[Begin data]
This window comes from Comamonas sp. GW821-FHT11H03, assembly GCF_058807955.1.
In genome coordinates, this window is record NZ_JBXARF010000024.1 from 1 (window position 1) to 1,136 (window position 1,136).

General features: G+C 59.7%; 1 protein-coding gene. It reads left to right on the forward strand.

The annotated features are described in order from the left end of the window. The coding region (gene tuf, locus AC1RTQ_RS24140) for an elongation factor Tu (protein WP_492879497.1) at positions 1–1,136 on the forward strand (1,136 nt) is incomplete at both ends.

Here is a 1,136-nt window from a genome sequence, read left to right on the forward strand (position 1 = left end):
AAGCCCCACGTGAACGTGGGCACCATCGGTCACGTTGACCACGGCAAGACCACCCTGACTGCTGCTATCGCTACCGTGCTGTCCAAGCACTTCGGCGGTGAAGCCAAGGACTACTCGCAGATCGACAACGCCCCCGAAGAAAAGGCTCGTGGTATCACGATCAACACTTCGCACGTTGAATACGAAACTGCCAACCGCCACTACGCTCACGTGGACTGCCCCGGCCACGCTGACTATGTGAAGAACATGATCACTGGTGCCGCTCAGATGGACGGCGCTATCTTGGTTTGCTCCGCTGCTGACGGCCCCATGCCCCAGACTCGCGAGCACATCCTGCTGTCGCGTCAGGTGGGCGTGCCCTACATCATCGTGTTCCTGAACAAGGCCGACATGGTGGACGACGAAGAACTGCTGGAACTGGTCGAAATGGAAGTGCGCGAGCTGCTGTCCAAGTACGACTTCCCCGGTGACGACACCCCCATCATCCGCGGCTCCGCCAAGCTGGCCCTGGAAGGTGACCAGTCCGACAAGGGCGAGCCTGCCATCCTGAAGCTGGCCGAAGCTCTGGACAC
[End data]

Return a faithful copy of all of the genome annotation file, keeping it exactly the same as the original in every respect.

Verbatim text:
This window comes from Comamonas sp. GW821-FHT11H03, assembly GCF_058807955.1.
In genome coordinates, this window is record NZ_JBXARF010000024.1 from 1 (window position 1) to 1,136 (window position 1,136).

General features: G+C 59.7%; 1 protein-coding gene. It reads left to right on the forward strand.

The annotated features are described in order from the left end of the window. The coding region (gene tuf, locus AC1RTQ_RS24140) for an elongation factor Tu (protein WP_492879497.1) at positions 1–1,136 on the forward strand (1,136 nt) is incomplete at both ends.

Here is a 1,136-nt window from a genome sequence, read left to right on the forward strand (position 1 = left end):
AAGCCCCACGTGAACGTGGGCACCATCGGTCACGTTGACCACGGCAAGACCACCCTGACTGCTGCTATCGCTACCGTGCTGTCCAAGCACTTCGGCGGTGAAGCCAAGGACTACTCGCAGATCGACAACGCCCCCGAAGAAAAGGCTCGTGGTATCACGATCAACACTTCGCACGTTGAATACGAAACTGCCAACCGCCACTACGCTCACGTGGACTGCCCCGGCCACGCTGACTATGTGAAGAACATGATCACTGGTGCCGCTCAGATGGACGGCGCTATCTTGGTTTGCTCCGCTGCTGACGGCCCCATGCCCCAGACTCGCGAGCACATCCTGCTGTCGCGTCAGGTGGGCGTGCCCTACATCATCGTGTTCCTGAACAAGGCCGACATGGTGGACGACGAAGAACTGCTGGAACTGGTCGAAATGGAAGTGCGCGAGCTGCTGTCCAAGTACGACTTCCCCGGTGACGACACCCCCATCATCCGCGGCTCCGCCAAGCTGGCCCTGGAAGGTGACCAGTCCGACAAGGGCGAGCCTGCCATCCTGAAGCTGGCCGAAGCTCTGGACAC